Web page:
"[W]e...propose to transfer certain programs to DHS that directly support its homeland security mission. ... First, Research and Development to Counter the Chemical, Biological, Nuclear, and Radiological Threat. This DOE-wide program provides R&D for a DHS core mission: detecting and tracking the presence of weapons of mass destruction. ... Second, we propose to transfer the Advanced Scientific Computing Research program, with a budget of about $3 million. ... This activity is expected to provide a nucleus around which DHS could conduct the kind of simulations, computer science, and modelling needed to understand how large systems may react in different circumstances. Third, some DOE laboratories maintain an in-house intelligence capability for assessing nuclear weapons and other WMD technologies around the world, with a budget of $5.5 million. ... This capability includes analyses of third world chemical, biological, and nuclear programs, and thus is expected to be invaluable to the DHS for guiding research and development activities to counter the use of these weapons against the homeland. Fourth, as a means of establishing within the Department a critical core component in several areas of science that will directly support its mission to protect homeland security, we propose to transfer a portion, amounting to $20 million, of the DOE program in the life and environmental sciences. The specific activities...we propose to transfer consist of: first, rapid DNA sequencing of pathogenic microbes...; second, technology development... Fifth, we propose to transfer the nuclear assessment program, which currently resides within the DOE's and NNSA's Materials Protection, Control and Accountability Program. ... Sixth, we propose to transfer energy assurance activities, with a budget of $23.4 million. ... Activities include funding for the National Infrastructure Simulation and Analysis Center (NISAC), a key homeland security research and development activity. ... Finally, we propose to transfer to DHS the Environmental Measurements Laboratory (EML) located in New York City, with a budget of $5 million. This laboratory provides program management, technical assistance and data quality assurance for measurements of radiation and radioactivity relating to environmental restoration, global nuclear non-proliferation, and other priority issues."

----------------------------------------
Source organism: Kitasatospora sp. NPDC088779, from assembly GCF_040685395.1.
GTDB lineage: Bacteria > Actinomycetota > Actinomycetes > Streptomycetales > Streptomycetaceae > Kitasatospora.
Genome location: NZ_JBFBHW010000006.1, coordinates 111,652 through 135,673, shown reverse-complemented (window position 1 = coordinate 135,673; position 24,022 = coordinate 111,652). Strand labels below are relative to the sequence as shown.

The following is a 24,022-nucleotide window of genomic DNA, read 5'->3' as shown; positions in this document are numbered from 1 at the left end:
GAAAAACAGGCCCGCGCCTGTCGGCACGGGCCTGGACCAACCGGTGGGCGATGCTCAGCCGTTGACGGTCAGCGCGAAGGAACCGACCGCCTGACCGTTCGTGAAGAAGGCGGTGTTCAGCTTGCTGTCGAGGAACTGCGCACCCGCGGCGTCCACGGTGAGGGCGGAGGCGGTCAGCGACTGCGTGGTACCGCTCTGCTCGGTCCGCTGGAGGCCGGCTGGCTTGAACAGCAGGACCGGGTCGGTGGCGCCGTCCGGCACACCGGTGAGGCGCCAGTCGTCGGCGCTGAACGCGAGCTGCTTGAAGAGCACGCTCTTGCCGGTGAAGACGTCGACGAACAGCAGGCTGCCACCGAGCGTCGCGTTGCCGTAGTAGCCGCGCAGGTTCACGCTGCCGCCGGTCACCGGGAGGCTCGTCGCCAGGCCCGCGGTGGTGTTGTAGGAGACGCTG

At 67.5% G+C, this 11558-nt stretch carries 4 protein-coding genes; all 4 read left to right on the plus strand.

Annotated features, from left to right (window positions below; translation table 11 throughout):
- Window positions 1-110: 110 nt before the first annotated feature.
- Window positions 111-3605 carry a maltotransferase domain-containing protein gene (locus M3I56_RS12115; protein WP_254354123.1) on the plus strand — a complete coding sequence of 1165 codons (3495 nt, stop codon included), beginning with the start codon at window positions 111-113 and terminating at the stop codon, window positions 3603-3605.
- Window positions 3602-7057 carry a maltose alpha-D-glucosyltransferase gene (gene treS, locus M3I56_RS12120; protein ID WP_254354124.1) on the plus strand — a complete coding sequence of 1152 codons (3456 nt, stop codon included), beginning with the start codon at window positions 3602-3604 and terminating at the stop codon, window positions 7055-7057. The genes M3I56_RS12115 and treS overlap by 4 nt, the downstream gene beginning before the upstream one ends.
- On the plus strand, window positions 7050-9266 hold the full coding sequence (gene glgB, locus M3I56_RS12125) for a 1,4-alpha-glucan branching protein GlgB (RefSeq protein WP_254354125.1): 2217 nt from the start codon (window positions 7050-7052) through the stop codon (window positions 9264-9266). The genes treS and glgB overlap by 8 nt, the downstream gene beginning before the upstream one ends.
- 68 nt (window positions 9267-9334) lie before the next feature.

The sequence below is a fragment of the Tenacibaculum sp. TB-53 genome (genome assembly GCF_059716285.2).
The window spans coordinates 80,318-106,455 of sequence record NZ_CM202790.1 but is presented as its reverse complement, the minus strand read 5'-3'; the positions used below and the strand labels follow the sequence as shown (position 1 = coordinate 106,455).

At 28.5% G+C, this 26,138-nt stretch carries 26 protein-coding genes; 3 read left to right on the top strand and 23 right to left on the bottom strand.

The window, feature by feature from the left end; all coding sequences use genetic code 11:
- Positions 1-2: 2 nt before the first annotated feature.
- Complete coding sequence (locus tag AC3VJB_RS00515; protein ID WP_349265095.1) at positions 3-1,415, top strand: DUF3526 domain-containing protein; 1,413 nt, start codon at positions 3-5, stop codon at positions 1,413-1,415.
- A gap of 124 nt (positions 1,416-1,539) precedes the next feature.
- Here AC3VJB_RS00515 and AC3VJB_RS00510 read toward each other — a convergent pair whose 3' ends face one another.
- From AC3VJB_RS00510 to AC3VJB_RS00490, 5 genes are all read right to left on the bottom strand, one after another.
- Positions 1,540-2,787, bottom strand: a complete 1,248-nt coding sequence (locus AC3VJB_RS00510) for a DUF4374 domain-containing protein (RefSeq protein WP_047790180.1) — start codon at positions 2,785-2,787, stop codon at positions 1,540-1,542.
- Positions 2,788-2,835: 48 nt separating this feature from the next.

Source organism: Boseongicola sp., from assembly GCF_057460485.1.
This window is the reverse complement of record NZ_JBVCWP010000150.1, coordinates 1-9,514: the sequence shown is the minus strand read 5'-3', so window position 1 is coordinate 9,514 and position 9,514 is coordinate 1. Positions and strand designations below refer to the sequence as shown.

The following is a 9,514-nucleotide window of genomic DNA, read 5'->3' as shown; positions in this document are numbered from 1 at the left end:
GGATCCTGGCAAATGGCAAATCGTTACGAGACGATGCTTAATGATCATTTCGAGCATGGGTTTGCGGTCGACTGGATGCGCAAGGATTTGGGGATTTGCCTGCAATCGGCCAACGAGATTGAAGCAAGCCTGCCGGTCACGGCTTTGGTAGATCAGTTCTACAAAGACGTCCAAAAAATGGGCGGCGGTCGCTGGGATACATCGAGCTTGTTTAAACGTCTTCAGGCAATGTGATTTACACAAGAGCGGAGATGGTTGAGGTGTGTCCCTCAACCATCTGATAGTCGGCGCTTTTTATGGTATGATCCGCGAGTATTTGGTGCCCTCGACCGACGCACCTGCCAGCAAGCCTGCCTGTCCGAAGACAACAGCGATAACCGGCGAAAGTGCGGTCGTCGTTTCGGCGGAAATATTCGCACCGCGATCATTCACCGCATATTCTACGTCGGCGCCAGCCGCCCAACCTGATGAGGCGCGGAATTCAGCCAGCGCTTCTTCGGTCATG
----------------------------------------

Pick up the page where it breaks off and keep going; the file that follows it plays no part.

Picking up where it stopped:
On June 12, President Bush signed into law the Public Health Security and Bioterrorism Response Act, designed, in the words of a State Department summary, to "improve port inspections", "protect the food supply", "track biological materials", and "improve the response capabilities of the health care system in the event of a serious attack". According to the President: "Biological weapons are potentially the most dangerous weapons in the world. We must be better prepared to prevent, identify and respond. And this bill I'm signing today will help a lot in this essential effort."